The Tapeworm presents…



TTW#130 – Not Now – Within The Beyond

Cassette only – limited edition of 100 copies
Buy on Bandcamp

A1: Cage Glow
A2: Basilica
A3: P8 Sister
B1: Fleixh
B2: Dth@Wsh
B3: K Haut

An exploration into liberation written and produced by Not Now between Aqui and I reira 2019. Peter Hope: voice, SP75+DL4. Henri Sizaret: computer generated instrumentation. Mastering engineer: Kuvera B. Collage: D.M. Nagu.

Over three decades of pursuing an uncompromising path of innovative musical juxtaposing and singular vocal stylings, Peter Hope’s latest Not Now project pushes industrial techno into unchartered territories with the inspired collaborative input of electronic precisionist Henri Sizaret. In search of creative liberty the pair adopt spontaneous composition techniques in the construction of their other-worldly voodoo machinations, resulting in a wild ride through caustically sharp electronic mutations, intriguingly tarnished with the disturbed spirits of mangled blues and depersonalised dada vocal proclamations.

"To discover what lies beyond any planned form we must trust intuition, experience and the immediacy of improvisation. Whilst ever there is a safety net commitment to the moment cannot be complete. Keep the rules simple. Do not second guess. Only discard that which will poison. Embrace spontaneity and its unexpected inventions. If NOT NOW, when?”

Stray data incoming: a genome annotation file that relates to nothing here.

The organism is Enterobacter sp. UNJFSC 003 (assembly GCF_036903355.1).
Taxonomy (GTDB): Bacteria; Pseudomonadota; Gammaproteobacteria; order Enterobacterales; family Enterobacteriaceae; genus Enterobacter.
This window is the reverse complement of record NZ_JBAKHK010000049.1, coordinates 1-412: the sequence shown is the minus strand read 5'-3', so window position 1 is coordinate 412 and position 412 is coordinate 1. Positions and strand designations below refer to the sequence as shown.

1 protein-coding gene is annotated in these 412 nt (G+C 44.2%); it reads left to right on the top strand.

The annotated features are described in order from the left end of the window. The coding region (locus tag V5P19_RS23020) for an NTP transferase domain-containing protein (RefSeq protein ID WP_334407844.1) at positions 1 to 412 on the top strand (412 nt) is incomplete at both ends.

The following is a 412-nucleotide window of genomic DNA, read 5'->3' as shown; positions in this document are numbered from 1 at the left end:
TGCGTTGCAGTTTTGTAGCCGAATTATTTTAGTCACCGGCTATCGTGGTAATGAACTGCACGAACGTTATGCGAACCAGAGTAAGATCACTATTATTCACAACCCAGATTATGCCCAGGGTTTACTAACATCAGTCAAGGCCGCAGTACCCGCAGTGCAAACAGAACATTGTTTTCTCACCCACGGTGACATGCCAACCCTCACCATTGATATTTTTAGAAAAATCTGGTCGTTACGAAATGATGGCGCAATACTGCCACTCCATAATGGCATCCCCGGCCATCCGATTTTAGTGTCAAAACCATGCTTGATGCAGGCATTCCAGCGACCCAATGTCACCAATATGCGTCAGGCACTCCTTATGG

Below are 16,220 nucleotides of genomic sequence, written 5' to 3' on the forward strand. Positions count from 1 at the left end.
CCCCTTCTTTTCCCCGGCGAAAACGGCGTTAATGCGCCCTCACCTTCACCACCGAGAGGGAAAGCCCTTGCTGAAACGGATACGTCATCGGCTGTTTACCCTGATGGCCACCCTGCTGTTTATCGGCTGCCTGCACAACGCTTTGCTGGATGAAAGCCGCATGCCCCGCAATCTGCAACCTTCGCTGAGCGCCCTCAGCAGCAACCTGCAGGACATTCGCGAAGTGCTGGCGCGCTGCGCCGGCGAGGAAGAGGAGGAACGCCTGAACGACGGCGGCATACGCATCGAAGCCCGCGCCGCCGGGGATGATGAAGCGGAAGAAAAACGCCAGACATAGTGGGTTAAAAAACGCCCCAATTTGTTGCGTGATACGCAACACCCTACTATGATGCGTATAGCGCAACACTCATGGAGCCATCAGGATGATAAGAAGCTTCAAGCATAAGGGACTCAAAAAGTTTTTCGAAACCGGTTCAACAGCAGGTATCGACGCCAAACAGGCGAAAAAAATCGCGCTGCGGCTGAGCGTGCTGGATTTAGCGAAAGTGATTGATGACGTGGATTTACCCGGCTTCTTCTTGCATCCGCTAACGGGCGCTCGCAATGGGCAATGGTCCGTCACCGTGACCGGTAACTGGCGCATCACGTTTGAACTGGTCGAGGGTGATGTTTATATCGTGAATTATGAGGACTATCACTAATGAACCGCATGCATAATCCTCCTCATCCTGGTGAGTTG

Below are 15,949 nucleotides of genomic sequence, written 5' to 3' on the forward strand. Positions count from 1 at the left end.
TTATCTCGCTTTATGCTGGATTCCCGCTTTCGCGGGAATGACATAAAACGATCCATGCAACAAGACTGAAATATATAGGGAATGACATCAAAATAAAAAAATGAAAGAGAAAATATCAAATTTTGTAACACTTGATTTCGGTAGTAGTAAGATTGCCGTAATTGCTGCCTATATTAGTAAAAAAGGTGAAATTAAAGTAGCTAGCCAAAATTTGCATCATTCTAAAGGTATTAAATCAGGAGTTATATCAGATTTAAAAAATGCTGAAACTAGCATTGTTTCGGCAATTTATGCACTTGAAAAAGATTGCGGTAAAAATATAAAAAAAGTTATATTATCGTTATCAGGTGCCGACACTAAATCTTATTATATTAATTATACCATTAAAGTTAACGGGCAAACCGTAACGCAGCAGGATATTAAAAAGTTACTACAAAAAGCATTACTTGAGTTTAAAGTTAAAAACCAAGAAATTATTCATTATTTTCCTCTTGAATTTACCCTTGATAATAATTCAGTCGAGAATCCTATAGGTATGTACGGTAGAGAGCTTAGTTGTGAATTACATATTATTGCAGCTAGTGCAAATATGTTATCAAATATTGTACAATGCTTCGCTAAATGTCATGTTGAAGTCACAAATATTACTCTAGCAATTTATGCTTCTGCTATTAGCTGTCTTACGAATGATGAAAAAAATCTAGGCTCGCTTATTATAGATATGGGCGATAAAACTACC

Read an interview with Peter Hope at


Further. (UK):

Not Now is a duo of Richard H. Kirk collaborator and Sufferhead member Peter Hope (vocals / electronics) and Henri Sizaret (computer-generated electronics). The six tracks included on Within The Beyond are punishing, edgy, techno-inflected cuts, like music for the final club night of the apocalypse, most likely at Berghain.

On opening track ‘Cage Glow’, Hope’s chanted vocals are delivered with pure demonic menace, supported by an architecture of intense, thunderous beats that sound like they were fashioned from the sounds of the printing press pushing out the flyers for the aforementioned end-of-days all-nighter. ‘P8 Sister’ prowls forth on a seductive bassline, its refrain of “Go, primate” carrying a sinister, cryptic quality, while the erratic ‘Fleixh’ sounds like its remixing itself randomly through a broken algorithm, a brief flash of techstep rhythm providing some semblance of stability toward the end. Easy listening for speeding paranoiacs, the polar opposite to Jiyeon Kim’s piano meditations.


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